Tista' taqra bil- Malti.
Professor Maria Attard has stated that widening roads will bring no result. On the other hand, the Executive Leader of Infrastructure Malta Frederick Azzopardi said that travelling time will decrease.
While talking on the radio station 103, Azzopardi stated that currently, short and medium term plans are being implemented. Professor Maria Attard, the University of Malta’s Director of the Institute of Sustainable Development, added that unfortunately, Malta tends to postpone long term solutions, forcing them in the hands of future generations and authorities. She said that by widening roads, they are being designed solely for cars.
Problematic arterial roads are now being addressed – Azzopardi
Azzopardi explained that there are a number of arterial roads that have been identified as being problematic years ago; such as those in Marsa, Santa Luċija and Paceville. Therefore, he added, they are now being addressed. He said that government together with Transport Malta are working on long term solutions.
Regarding certain criticism which Infrastructure Malta has been receiving, Azzopardi believes that it would currently be in a better position would it have explained its goals and methods better from the start.
Will widening roads increase induced demand of cars?
Attard also talked about the economic concept of induced demand. In this sense, she said that by widening roads and increasing their capacity, this will be a trigger which encourages more people to drive. Therefore, overall road congestion will not decrease, said Attard.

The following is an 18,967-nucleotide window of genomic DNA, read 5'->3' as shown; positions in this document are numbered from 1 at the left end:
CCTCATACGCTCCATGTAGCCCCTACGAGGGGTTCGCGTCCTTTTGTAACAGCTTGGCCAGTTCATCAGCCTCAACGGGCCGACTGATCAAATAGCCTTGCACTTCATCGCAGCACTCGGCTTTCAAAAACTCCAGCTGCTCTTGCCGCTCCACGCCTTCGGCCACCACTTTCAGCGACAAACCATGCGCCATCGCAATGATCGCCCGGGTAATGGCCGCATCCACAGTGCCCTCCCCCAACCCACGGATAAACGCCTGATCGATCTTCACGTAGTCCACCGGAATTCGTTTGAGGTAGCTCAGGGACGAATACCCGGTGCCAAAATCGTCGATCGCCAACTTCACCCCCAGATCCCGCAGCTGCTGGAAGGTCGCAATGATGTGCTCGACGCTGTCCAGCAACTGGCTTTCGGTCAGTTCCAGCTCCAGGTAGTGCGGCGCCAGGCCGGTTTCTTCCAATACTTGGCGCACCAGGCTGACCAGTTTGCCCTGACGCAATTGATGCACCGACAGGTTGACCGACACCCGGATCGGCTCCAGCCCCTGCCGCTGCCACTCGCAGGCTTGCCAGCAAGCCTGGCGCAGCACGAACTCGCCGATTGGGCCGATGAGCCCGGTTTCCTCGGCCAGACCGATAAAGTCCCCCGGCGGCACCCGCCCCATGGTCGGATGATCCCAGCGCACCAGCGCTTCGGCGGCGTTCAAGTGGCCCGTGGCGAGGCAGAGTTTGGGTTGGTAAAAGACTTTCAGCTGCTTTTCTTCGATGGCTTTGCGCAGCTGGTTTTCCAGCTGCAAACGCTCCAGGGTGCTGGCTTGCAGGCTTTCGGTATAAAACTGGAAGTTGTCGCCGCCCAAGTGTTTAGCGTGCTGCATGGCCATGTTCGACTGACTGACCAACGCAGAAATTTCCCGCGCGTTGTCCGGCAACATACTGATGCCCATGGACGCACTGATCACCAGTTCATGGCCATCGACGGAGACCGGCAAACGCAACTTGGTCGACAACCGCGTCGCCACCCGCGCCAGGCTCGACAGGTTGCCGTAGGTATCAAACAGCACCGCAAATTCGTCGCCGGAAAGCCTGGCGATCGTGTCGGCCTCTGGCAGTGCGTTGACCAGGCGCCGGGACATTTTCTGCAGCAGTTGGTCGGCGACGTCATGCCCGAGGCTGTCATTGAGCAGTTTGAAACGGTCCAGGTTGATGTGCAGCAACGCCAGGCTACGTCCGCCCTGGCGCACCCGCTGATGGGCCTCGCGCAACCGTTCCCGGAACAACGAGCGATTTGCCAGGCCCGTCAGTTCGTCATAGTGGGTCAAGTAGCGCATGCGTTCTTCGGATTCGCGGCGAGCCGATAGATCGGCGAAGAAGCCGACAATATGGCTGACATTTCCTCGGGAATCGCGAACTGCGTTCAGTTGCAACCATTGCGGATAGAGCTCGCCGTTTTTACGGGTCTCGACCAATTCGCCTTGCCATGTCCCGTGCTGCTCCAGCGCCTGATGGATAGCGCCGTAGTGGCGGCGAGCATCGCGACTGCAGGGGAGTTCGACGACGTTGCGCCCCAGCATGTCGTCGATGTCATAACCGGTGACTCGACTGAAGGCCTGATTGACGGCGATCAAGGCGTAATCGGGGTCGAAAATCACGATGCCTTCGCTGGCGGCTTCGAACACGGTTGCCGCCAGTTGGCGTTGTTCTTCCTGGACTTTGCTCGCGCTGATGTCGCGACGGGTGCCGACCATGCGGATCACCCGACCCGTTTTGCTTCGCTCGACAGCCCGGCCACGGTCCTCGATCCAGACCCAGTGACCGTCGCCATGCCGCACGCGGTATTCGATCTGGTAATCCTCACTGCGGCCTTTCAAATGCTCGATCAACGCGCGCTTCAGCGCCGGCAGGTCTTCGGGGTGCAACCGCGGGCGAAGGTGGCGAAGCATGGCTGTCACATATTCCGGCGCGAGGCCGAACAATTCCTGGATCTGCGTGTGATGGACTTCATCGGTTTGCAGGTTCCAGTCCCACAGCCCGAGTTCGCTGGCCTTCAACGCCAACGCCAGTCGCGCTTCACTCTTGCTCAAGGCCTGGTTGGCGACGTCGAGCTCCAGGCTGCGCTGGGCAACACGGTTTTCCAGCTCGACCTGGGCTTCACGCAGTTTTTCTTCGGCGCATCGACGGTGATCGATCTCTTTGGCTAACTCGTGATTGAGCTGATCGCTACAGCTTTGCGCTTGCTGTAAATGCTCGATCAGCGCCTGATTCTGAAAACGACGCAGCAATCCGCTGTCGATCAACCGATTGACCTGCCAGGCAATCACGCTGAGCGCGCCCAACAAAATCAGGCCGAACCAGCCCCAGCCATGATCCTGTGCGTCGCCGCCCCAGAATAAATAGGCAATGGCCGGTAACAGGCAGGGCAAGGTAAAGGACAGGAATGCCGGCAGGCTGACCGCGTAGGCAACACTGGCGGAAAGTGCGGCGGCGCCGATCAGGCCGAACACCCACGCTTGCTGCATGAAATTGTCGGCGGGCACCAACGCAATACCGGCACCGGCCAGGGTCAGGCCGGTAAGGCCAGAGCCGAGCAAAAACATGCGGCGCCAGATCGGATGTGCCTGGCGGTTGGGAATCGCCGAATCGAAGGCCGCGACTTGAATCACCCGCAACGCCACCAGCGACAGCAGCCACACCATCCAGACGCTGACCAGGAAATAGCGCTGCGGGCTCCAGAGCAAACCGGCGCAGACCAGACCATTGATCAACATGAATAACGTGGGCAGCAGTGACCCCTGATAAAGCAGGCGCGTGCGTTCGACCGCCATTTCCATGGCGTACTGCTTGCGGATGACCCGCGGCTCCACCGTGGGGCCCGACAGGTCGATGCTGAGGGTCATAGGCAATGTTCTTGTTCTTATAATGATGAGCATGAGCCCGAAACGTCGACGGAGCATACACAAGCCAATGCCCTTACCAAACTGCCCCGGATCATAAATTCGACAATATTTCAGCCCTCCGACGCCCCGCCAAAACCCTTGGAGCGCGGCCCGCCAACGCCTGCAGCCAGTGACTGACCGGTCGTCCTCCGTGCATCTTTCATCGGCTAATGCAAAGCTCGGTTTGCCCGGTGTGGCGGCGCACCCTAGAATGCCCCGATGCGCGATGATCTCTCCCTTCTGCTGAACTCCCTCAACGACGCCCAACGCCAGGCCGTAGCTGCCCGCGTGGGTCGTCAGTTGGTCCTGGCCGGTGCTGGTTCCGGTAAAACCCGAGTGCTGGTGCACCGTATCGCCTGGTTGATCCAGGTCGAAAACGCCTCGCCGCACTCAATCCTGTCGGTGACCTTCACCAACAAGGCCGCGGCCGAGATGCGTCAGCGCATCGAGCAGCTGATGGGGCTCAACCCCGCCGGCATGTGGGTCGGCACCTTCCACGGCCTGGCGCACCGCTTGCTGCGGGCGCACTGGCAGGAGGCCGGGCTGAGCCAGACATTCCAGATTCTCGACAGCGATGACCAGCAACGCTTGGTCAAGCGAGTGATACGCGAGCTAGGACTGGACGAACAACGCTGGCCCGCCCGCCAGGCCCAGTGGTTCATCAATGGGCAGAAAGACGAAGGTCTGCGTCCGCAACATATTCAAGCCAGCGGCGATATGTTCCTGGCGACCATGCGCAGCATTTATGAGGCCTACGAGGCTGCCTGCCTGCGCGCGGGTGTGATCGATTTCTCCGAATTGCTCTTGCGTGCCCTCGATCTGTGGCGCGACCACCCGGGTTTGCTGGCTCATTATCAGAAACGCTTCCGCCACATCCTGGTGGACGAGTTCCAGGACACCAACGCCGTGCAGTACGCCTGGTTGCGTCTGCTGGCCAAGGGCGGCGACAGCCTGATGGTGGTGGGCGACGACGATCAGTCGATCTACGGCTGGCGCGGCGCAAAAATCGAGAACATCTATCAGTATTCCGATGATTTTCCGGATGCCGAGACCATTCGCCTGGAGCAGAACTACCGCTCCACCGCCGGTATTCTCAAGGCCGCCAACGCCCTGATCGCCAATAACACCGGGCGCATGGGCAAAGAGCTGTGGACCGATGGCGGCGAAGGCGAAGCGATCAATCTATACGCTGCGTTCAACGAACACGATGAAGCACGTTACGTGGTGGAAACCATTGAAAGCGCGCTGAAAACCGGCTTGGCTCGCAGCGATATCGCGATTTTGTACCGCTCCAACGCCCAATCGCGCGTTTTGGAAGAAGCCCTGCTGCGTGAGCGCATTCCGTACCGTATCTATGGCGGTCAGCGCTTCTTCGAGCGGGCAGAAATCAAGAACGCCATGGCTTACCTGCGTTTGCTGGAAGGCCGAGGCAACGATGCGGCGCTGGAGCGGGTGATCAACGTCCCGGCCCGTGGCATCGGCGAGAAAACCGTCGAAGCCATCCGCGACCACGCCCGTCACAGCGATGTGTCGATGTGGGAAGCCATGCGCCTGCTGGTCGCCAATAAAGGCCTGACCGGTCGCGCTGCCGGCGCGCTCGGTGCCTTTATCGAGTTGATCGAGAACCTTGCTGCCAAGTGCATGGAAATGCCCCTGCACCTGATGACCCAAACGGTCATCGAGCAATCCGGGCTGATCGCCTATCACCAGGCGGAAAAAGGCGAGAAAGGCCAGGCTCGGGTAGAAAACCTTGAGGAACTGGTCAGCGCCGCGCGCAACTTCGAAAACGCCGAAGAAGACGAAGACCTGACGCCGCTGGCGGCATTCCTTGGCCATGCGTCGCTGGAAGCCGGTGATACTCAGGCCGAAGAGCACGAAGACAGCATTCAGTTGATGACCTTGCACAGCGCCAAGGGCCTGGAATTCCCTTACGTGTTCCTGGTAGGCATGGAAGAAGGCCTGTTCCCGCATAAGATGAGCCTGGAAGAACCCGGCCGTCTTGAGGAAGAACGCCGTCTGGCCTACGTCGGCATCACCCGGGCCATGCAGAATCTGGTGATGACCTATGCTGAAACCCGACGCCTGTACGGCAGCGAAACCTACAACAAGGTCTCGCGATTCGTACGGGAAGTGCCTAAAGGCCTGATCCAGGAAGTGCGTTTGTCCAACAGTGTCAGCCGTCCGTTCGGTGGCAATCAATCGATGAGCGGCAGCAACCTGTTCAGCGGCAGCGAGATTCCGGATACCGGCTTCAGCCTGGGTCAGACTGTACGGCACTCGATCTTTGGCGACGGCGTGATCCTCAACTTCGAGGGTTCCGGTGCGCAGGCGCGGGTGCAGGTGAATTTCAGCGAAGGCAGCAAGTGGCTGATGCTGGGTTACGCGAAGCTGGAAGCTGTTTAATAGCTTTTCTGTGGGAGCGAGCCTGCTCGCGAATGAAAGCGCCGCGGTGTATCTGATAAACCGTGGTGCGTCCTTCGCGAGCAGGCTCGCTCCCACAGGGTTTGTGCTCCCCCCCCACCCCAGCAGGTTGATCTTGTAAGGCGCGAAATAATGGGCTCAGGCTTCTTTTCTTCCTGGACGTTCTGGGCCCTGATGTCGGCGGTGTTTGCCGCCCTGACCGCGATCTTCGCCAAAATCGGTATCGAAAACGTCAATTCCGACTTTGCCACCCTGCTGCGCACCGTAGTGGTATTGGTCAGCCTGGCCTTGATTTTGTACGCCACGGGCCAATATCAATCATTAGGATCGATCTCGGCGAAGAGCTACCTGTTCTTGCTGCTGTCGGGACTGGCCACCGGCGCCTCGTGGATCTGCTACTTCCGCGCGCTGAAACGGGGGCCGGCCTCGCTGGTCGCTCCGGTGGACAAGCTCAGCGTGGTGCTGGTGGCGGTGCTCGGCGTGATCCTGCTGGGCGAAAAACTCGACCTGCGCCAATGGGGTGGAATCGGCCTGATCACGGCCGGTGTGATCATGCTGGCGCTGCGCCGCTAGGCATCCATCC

She also described how traffic is a result of people’s activities. As the economy continues to expand, more activities occur and therefore more traffic is created. Attard stated that in some instances, people forget Malta has its limits. She explained that the country needs to control the situation now, as our dependence on cars is leaving a negative effect on public health.
Azzopardi said that since Infrastructure Malta continuously records and measures different activities such as how many vehicles pass through certain localities, new results will start being published in the coming weeks.
Attard responded by saying that there are a number of studies which have never been published. She mentioned that Infrastructure Malta’s development statement said that it is likely that the number of cars which pass through the Central Link will increase.
“You widened a part, solved a bottle neck, and created a new one”
Professor Attard mentioned how in the 90s, roads were being narrowed in order to reduce car velocity and increase safety. She said that when roads are widened, cars’ velocity increases. She stated that it’s a basic principle; roads should be designed primarily for people and secondarily for cars. Attard concluded by saying that for those who do not drive, roads are becoming less favoured by and more unsafe.